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Morny Joy

elements that were intrinsic to the western Orientalist and colonialist impulse, he believes that Said’s original description remains dualistic, and does not fully acknowledge certain complexities involved in a dynamic interaction of ‘East’ and ‘West’ – terms that Clarke does not want to see as simplistically opposed monolithic entities.16 Clarke’s own particular focus, in contrast to that of the Islamic world of Said’s study, is more on South and East Asia. I will briefly examine his work, particularly with regard to Hinduism, as a foil for further discussion of

in Divine love
Joe Cleary

remarkable strength in situations where subaltern groups can convert religious difference into collective social or political effort. The ‘rise’ of religious fundamentalism in some of the more underprivileged sectors of US society or of political Islam in the Middle East, Asia and in diasporic ghettoes in Europe evidences as much. Those who dispute attritionist secularist theories as excessively linear, totalising and teleological contend that modern history does not trace one long receding tide of faith but has undergone more jagged and dialectical processes of religious

in Tracing the cultural legacy of Irish Catholicism
Keeping the crusades up to date
Christopher Tyerman

Asia and Africa reflected contemporary reality. French nineteenth-century colonialism, from Algeria to south-east Asia, under successive regimes from the Bourbon and Orleanist kings to the Second Empire and Third Republic, was consistently decorated with crusading rhetoric and the parallels of crusade history.39 The German philosopher Georg Friedrich Hegel, lecturing on the philosophy of history in 1822–23, suggested that ‘it is the necessary fate of Asiatic Empires to be subjected to the Europeans’.40 So ubiquitous was the assumption of crusader colonialism that it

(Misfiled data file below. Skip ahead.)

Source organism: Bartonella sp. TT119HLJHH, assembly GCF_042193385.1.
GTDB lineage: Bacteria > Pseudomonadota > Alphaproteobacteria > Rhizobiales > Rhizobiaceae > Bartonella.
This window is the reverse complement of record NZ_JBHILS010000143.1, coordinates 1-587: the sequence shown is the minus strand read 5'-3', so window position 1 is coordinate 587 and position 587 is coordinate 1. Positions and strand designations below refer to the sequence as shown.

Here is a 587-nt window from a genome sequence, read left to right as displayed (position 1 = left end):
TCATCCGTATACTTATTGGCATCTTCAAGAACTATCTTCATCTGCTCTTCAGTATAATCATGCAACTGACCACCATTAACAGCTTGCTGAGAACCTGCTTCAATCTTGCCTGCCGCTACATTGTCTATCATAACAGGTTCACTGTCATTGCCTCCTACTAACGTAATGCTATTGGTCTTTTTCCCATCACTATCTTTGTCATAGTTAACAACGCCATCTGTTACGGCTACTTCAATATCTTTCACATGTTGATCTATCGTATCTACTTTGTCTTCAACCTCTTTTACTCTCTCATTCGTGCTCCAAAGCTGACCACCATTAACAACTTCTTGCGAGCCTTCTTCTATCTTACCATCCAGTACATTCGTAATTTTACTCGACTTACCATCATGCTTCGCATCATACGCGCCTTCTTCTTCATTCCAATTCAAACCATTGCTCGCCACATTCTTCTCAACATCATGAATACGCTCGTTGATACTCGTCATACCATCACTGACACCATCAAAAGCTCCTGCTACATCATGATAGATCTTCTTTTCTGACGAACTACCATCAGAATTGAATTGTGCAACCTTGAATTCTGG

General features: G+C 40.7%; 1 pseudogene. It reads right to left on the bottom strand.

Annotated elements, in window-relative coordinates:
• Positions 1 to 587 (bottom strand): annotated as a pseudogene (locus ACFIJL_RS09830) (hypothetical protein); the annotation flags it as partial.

in The Debate on the Crusades
Guanxi and the creation of ‘intentional’ communities
Fabian Graham

choke Malaysia, Singapore” 12 and the BBC similarly reported that “Forest fires saw a thick haze blanket parts of South East Asia for months”. 13 The second focuses on imitating religious specialists to defraud people of their possessions, thus addressing both tang-ki incapable of entering trance possession and those impersonating priests, monks and nuns to offer religious services for profit. Those who have blasphemed deities are also punished in ‘Hell of Severing in Two’. Whereas in the ‘Jade Record’ all who have taken “Holy names in vain” (Giles, 1926 : 401

in Voices from the Underworld
Abstract only
Conversation, friendship and democratic possibilities
Ruth Sheldon

Jewish connection and he also looked as if he might be from a South East Asian background. To my left were two students I hadn’t met before: Malik, an Asian student, said hello in a northern accent local to this city, later confirming that he had gone to school nearby, and next to him sat a white woman, who shyly introduced herself as Eleanor. Despite being surrounded by chattering voices, our circle of chairs felt intimate, an enclosed space of mutual attentiveness. As we took turns over introductions, I was struck by the limitations of Leo’s suggested method for